Your employer should make certain changes (known as 'reasonable adjustments') to make sure you're not substantially disadvantaged when doing your job.

Many people have a disability and access needs, and it is crucial your employer is working effectively to arrange any reasonable adjustments to support you and the work you do.

This can include long-term impacts on your vision, hearing, health, wellbeing, cognitive, and motor skills.

Adjustments can change as your needs change

If there are adjustments which would allow you to carry on working or help you to overcome barriers, ask for them. If you’re not sure what these might be, Access to Work grants can pay for specialist assessments and recommended adjustments.

You can ask for reasonable adjustments even before you have started a new job. Your employer can only offer reasonable adjustments if they know you are disabled.

Write down all the things you will need support with. Find out how this will affect your working style and have suggestions ready.

Get signed up to a Union to understand your rights, you can sign up to Unite Union or GMB Union, or find out another which is right for you. This will be great in the long run and most importantly help you to know your rights.

Think about the following

How and when to speak to your employer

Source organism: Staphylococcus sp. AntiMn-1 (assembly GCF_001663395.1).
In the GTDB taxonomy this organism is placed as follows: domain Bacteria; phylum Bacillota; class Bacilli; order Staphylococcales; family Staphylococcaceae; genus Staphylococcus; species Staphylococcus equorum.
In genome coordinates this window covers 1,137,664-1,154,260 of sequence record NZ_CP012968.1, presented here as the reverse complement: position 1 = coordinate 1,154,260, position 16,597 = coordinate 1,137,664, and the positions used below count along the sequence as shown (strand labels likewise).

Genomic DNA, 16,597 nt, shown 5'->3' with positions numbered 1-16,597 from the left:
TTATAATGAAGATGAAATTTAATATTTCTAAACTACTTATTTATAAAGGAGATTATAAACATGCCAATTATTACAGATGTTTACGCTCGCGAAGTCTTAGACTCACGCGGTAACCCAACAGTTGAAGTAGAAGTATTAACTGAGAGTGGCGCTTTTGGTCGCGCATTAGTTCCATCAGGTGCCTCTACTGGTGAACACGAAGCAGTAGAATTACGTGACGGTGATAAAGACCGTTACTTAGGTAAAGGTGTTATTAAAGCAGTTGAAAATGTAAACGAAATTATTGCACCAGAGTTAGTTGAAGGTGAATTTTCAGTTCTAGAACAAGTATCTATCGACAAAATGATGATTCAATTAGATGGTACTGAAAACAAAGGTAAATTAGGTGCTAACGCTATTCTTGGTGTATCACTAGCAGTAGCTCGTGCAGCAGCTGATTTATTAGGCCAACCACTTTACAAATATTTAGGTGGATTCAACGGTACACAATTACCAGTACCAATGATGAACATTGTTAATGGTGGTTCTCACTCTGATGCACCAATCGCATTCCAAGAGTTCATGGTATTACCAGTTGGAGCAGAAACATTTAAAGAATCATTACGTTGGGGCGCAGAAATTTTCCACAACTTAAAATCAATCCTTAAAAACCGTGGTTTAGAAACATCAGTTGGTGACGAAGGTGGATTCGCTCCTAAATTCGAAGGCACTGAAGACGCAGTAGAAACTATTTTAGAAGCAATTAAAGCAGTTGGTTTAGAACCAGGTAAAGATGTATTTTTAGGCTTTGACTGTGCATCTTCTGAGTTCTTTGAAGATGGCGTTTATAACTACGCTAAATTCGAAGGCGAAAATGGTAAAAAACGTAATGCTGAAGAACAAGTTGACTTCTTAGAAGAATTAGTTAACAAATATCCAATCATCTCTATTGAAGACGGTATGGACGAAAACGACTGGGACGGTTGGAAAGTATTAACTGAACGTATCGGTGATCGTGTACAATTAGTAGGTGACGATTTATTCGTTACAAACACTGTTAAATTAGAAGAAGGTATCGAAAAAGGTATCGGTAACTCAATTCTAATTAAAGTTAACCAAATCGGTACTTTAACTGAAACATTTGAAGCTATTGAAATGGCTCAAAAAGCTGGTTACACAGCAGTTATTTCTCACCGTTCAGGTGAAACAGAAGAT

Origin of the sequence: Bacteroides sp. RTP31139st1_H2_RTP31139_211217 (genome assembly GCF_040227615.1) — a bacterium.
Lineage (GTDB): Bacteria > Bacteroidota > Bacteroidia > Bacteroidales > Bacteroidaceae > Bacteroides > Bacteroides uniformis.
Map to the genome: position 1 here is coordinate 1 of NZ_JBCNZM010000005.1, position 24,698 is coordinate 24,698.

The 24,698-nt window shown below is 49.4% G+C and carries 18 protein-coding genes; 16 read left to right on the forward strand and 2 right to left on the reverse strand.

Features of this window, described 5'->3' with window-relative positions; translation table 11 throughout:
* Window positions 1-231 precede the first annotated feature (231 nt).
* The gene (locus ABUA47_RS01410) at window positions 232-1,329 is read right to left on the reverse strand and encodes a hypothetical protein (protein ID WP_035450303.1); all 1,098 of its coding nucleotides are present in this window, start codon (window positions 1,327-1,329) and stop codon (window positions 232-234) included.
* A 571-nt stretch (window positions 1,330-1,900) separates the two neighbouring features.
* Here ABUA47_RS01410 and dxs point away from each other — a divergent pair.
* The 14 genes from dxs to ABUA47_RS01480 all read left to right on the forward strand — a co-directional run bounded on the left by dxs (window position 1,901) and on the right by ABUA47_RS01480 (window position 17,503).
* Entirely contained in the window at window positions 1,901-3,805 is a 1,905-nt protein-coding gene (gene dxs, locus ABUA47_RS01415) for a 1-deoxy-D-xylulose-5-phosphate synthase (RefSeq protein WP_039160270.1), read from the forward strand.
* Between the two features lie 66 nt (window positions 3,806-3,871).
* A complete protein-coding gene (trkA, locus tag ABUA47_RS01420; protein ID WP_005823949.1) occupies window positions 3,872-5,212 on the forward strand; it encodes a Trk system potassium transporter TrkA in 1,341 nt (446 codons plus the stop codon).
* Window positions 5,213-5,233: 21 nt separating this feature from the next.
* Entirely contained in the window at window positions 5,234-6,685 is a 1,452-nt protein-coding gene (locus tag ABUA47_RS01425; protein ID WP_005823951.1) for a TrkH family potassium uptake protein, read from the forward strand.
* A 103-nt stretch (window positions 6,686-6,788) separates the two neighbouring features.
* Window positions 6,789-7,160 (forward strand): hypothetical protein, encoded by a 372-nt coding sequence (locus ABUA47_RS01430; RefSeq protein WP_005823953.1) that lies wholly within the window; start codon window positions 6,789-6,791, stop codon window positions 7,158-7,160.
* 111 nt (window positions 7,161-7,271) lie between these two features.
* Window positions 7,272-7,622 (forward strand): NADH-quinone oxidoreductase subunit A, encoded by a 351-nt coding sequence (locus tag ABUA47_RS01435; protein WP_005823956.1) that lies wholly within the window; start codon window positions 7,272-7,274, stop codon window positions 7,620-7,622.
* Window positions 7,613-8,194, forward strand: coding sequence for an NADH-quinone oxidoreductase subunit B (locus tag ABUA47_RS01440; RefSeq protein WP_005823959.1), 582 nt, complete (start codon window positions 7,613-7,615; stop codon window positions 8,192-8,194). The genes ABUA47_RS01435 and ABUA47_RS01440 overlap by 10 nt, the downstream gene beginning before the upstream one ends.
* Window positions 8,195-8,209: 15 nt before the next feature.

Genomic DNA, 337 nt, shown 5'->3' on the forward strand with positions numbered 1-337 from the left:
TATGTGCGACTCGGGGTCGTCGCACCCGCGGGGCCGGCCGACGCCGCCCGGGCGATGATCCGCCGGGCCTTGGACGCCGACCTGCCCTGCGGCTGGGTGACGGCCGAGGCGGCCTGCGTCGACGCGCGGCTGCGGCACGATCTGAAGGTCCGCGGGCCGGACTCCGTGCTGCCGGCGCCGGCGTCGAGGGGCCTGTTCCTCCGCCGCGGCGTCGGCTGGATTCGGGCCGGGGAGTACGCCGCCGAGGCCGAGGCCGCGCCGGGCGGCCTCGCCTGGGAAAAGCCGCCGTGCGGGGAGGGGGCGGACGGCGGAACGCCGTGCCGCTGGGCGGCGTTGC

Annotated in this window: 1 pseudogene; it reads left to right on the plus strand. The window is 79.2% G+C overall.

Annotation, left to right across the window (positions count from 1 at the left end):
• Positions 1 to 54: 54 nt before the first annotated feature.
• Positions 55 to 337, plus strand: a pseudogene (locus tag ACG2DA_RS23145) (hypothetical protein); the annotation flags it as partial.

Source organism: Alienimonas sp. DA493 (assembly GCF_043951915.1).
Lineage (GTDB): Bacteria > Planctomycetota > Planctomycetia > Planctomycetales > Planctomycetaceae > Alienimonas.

Consider having a note from your doctor, or any assessment reports this will be helpful to support and justify your situation. You can raise this with your employer ahead of your first day or in one of your first line management meetings.

How much information do you want to give?

You don’t have to go into personal details, don’t ever feel like you do. Always focus on how your disability or mental health condition impacts you in your role.

Think about who you want to share it with

For example, your HR team may have records, have details of your access needs, but they don't have to tell your manager or colleagues as this is confidential.

Some adjustments you could ask for:

  • Adapted equipment, such as chairs, keyboards or voice recognition software
  • Transferring some tasks to a colleague
  • Changes to the work environment, such as lowering desks, using natural daylight bulbs, modifying entrances
  • Changing working patterns and hours
  • Flexible working or working from home
  • Compressed hours or going part-time
  • Providing a reader, interpreter or personal assistant
  • Training and support for people you work with

Access to Work Scheme

Access to Work is a government grant scheme which supports disabled people in work.

Access to Work might pay for:

  • A British Sign Language interpreter
  • Specialist equipment
  • Extra transport costs, such as a taxi where no public transport is available
  • Access to Work can also pay for assessments to see what you need at work
  • You can apply for Access to Work up to 6 weeks before you start work

Find out more here